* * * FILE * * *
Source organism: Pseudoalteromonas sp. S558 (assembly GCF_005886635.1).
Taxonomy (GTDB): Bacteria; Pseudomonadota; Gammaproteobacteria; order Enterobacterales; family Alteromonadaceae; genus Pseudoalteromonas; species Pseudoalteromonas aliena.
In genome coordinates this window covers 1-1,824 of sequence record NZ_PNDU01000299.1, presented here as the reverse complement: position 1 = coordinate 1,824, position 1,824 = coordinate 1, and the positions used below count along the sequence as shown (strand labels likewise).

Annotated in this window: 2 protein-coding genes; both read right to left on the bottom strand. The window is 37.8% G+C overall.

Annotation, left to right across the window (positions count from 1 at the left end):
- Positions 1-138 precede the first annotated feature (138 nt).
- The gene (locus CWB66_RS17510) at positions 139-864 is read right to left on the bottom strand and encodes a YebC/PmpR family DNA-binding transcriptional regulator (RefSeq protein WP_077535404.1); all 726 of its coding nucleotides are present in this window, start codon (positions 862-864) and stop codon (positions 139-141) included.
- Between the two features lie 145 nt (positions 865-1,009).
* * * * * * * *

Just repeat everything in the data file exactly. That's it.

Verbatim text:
Source organism: Pseudoalteromonas sp. S558 (assembly GCF_005886635.1).
Taxonomy (GTDB): Bacteria; Pseudomonadota; Gammaproteobacteria; order Enterobacterales; family Alteromonadaceae; genus Pseudoalteromonas; species Pseudoalteromonas aliena.
In genome coordinates this window covers 1-1,824 of sequence record NZ_PNDU01000299.1, presented here as the reverse complement: position 1 = coordinate 1,824, position 1,824 = coordinate 1, and the positions used below count along the sequence as shown (strand labels likewise).

Annotated in this window: 2 protein-coding genes; both read right to left on the bottom strand. The window is 37.8% G+C overall.

Annotation, left to right across the window (positions count from 1 at the left end):
- Positions 1-138 precede the first annotated feature (138 nt).
- The gene (locus CWB66_RS17510) at positions 139-864 is read right to left on the bottom strand and encodes a YebC/PmpR family DNA-binding transcriptional regulator (RefSeq protein WP_077535404.1); all 726 of its coding nucleotides are present in this window, start codon (positions 862-864) and stop codon (positions 139-141) included.
- Between the two features lie 145 nt (positions 865-1,009).